Alex Louie, also known as Senk’lip, was sentenced to a mandatory minimum of three years for smuggling two handguns across the Canada-U.S. border in Osoyoos. Western News file photo

Osoyoos border gun smuggler sentenced

Alex Louie, who prefers the name Senk’lip, was sentenced to the mandatory minimum

Alex Louie has 477 days of jail time left to serve after being sentenced on five charges, related to smuggling handguns across the border in Osoyoos.

Louie, a 50 year old Oliver man who goes by the name Senk’lip, was found guilty by a jury in October, and sentenced on Monday at the Penticton courthouse. Justice Arne Silverman issued the mandatory minimum sentence of three years, which was reduced by 618 days due to entitled credit for time served while awaiting trial.

Senk’lip had entered the U.S. on Jan. 31, 2017 and acquired two handguns. Arriving at the Canadian border at Osoyoos on Feb. 1 around 1:30 a.m., the Canada Border Service Agents had conducted a secondary inspection of his vehicle. The CBSA had earlier received a confidential tip that someone would be attempting to bring guns across the border illegally, prompting them to stop and search every vehicle that crossed.

Related: Man charged with smuggling handguns across Osoyoos border

Upon a thorough search of his vehicle, it was found that two Hi-Point CF-380 handguns were tied to the undercarriage of Senk’lip’s vehicle with wire. It was determined that the wire had been bought the evening before he had crossed.

Senk’lip said he had been in the U.S. for seven hours and denied having any firearms or weapons in the vehicle. Officers also found two boxes of ammunition, one of which was determined by the CBSA to fit the calibre and make of the handguns found under the vehicle.

Related: Guilty on gun smuggling charges

Senk’lip, had attempted to argue the court had no jurisdiction over him as an Indigenous man on unceded territory, but Justice Silverman shot that argument down before the trial began. Silverman again had to remind Senk’lip, who did not have a lawyer throughout the proceedings and opted to represent himself, of this during the sentencing as he argued the same points.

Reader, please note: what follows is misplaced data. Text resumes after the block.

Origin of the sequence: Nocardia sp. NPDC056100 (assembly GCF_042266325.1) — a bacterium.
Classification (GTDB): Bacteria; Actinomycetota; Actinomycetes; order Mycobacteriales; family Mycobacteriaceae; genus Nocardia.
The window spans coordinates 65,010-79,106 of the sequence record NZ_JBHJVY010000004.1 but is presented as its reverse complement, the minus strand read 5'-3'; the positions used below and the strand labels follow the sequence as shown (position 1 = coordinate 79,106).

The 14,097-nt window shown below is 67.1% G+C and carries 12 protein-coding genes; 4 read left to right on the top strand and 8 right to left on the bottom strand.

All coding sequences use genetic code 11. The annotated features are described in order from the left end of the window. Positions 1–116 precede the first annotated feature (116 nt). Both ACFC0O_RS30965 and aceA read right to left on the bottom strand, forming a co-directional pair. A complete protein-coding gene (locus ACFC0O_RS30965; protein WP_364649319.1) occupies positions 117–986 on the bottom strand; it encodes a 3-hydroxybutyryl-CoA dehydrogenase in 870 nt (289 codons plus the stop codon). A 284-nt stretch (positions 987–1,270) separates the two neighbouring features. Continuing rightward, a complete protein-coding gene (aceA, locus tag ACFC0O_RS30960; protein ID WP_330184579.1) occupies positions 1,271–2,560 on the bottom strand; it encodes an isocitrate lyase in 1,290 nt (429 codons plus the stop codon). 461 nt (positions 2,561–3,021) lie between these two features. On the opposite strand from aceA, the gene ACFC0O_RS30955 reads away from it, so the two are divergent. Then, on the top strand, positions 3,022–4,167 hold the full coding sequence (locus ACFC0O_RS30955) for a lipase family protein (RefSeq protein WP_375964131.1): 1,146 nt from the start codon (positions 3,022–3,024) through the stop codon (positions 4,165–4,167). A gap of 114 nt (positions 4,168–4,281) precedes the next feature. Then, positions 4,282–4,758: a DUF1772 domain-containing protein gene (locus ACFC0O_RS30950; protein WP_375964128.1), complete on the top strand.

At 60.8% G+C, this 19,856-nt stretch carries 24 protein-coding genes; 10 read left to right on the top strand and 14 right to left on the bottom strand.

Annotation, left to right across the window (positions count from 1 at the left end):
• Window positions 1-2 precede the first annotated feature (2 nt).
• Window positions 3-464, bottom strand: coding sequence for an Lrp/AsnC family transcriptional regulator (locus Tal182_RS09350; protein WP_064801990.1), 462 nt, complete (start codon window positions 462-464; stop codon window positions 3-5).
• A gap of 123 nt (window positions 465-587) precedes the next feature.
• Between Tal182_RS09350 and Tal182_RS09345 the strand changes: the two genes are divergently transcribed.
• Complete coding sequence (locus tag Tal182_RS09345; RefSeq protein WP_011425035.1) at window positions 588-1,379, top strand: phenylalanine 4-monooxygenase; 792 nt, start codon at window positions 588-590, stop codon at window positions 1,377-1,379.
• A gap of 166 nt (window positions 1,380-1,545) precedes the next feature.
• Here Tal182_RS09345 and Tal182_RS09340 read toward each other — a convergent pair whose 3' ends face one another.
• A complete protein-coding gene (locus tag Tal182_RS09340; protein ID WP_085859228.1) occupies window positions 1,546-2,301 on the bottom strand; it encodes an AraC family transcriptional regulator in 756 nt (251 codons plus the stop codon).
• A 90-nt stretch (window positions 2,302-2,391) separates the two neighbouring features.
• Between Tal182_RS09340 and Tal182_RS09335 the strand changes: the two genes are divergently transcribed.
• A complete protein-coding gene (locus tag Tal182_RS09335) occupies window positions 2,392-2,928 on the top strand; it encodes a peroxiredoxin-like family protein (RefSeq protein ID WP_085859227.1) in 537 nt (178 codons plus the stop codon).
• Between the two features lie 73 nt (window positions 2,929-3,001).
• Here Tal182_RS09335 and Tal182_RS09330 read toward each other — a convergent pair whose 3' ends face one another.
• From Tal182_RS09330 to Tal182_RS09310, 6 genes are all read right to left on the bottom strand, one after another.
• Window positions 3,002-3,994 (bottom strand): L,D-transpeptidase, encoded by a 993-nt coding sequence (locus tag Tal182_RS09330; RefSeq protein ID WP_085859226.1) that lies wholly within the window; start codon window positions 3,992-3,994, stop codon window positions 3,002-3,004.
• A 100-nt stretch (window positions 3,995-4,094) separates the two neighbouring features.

Related: Alleged gun smuggler’s name disputed

“There’s no doubt that aboriginal rights should remain constitutionally protected in this country, but those are superseded by the rights of this country, or any country, to protect itself from certain harms. Protecting our borders is one of them and certainly protecting our borders from people bringing guns over them,” said Silverman.

Senk’lip, who has no prior record, was sentenced on two counts of unauthorized import/export firearms, two counts of possession of a firearm without licence and/or registration and making a false or deceptive statement regarding the import of goods. Four other charges were stayed following the conclusion of the jury trial.

Aggravating factors in Silverman’s sentencing included the pre-mediatation of the act of bringing the guns across the border and that they were handguns, which are more easily concealed and transported. Senk’lip was also handed a 10 year ban on possessing weapons and a mandatory lifetime ban on possessing prohibited firearms.

Silverman said if it was a non-Indigenous person under the same circumstances he would have sentenced them to four years in prison but he took into consideration Senk’lip’s background and multi-generational issues as required by law.



kristi.patton@pentictonwesternnews.com
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